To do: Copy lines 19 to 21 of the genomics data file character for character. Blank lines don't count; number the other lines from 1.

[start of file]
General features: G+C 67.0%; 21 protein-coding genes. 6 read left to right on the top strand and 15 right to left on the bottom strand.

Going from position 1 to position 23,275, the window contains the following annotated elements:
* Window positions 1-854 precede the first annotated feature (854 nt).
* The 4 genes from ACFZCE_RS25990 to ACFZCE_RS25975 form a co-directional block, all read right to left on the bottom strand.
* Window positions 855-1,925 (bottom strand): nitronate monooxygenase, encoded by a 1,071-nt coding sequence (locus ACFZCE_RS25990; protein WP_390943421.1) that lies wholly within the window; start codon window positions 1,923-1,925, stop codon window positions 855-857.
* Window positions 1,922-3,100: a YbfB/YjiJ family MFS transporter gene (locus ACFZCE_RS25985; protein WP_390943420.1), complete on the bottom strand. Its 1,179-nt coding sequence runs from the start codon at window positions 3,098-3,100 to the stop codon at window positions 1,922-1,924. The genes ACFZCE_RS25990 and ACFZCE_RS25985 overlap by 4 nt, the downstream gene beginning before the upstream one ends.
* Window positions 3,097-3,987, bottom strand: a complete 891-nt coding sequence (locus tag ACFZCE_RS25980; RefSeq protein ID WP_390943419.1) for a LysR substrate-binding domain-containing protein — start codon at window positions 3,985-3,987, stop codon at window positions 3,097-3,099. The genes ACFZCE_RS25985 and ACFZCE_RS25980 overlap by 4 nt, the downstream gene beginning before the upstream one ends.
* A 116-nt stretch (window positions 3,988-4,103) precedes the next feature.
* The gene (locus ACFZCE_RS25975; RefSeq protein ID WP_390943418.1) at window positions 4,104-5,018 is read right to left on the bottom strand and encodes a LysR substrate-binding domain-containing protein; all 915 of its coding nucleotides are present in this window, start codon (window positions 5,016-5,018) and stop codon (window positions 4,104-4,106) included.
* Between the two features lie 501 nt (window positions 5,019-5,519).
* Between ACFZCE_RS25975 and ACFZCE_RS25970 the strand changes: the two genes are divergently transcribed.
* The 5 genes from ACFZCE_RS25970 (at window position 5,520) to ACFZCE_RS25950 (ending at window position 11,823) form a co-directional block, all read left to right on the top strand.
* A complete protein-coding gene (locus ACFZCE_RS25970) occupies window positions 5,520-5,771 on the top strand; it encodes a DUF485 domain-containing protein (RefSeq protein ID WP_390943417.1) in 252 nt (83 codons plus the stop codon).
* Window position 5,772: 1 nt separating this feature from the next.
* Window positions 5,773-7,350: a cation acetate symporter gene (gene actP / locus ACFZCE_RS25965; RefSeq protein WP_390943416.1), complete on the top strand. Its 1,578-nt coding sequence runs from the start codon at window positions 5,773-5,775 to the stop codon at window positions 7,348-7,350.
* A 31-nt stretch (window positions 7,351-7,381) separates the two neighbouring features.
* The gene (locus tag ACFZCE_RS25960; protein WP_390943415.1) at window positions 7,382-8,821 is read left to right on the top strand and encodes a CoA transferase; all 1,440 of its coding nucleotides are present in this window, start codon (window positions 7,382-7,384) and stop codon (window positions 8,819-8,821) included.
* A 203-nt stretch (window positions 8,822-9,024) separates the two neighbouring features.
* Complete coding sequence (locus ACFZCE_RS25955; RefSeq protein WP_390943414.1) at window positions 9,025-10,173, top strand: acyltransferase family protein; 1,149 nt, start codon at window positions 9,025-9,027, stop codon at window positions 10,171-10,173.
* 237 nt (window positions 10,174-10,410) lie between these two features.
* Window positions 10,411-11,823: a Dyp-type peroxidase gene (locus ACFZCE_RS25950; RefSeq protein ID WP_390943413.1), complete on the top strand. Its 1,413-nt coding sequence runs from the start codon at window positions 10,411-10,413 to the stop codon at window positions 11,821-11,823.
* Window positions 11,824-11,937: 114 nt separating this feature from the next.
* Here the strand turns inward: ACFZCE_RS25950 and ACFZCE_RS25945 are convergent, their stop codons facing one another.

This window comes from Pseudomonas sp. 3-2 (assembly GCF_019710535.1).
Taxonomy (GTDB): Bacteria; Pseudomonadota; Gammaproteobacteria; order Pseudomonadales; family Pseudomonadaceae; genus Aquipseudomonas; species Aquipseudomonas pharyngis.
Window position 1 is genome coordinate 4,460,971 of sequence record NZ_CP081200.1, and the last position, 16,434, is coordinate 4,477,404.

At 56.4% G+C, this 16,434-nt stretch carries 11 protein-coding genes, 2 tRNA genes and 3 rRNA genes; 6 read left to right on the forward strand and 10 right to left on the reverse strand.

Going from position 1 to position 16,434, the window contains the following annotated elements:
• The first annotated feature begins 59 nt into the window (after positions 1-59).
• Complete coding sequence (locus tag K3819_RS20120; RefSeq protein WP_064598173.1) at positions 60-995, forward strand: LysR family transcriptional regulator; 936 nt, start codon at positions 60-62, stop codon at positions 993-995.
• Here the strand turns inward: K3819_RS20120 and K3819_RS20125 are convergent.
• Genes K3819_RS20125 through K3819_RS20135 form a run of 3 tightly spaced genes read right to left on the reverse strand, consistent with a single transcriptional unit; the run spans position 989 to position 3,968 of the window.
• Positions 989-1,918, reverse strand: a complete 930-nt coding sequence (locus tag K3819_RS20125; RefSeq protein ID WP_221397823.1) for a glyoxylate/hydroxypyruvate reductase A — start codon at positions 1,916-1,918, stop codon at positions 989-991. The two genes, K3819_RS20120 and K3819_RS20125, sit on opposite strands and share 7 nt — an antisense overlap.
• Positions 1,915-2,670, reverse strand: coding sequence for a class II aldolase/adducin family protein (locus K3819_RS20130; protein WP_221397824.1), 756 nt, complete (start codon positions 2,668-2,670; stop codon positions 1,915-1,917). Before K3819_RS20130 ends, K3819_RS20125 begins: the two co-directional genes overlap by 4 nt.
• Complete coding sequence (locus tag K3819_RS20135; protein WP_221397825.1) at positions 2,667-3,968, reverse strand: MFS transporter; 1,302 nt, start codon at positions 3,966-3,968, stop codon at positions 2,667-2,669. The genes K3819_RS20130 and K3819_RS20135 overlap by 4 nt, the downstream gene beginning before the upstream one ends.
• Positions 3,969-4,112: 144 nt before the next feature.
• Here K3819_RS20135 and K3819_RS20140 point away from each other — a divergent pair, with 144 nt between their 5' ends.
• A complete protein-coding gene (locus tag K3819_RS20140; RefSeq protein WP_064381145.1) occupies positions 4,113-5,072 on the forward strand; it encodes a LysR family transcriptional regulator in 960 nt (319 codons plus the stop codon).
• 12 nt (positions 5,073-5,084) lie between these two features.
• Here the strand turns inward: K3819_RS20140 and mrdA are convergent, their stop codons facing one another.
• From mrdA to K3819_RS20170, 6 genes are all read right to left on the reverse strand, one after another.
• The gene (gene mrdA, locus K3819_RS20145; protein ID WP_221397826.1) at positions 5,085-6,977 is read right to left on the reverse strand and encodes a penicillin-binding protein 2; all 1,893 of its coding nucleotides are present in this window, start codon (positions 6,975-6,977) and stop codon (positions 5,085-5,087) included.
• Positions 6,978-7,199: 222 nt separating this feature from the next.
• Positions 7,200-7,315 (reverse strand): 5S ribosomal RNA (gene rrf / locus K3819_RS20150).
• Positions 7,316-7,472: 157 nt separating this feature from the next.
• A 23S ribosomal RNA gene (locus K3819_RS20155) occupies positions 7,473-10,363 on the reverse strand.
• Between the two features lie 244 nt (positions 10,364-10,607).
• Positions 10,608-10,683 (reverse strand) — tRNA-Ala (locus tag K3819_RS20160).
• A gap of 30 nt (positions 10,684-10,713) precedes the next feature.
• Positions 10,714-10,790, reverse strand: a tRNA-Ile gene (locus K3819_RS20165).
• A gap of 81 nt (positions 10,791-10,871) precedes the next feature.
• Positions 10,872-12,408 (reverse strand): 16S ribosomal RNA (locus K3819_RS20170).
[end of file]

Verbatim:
* Complete coding sequence (locus ACFZCE_RS25955; RefSeq protein WP_390943414.1) at window positions 9,025-10,173, top strand: acyltransferase family protein; 1,149 nt, start codon at window positions 9,025-9,027, stop codon at window positions 10,171-10,173.
* 237 nt (window positions 10,174-10,410) lie between these two features.
* Window positions 10,411-11,823: a Dyp-type peroxidase gene (locus ACFZCE_RS25950; RefSeq protein ID WP_390943413.1), complete on the top strand. Its 1,413-nt coding sequence runs from the start codon at window positions 10,411-10,413 to the stop codon at window positions 11,821-11,823.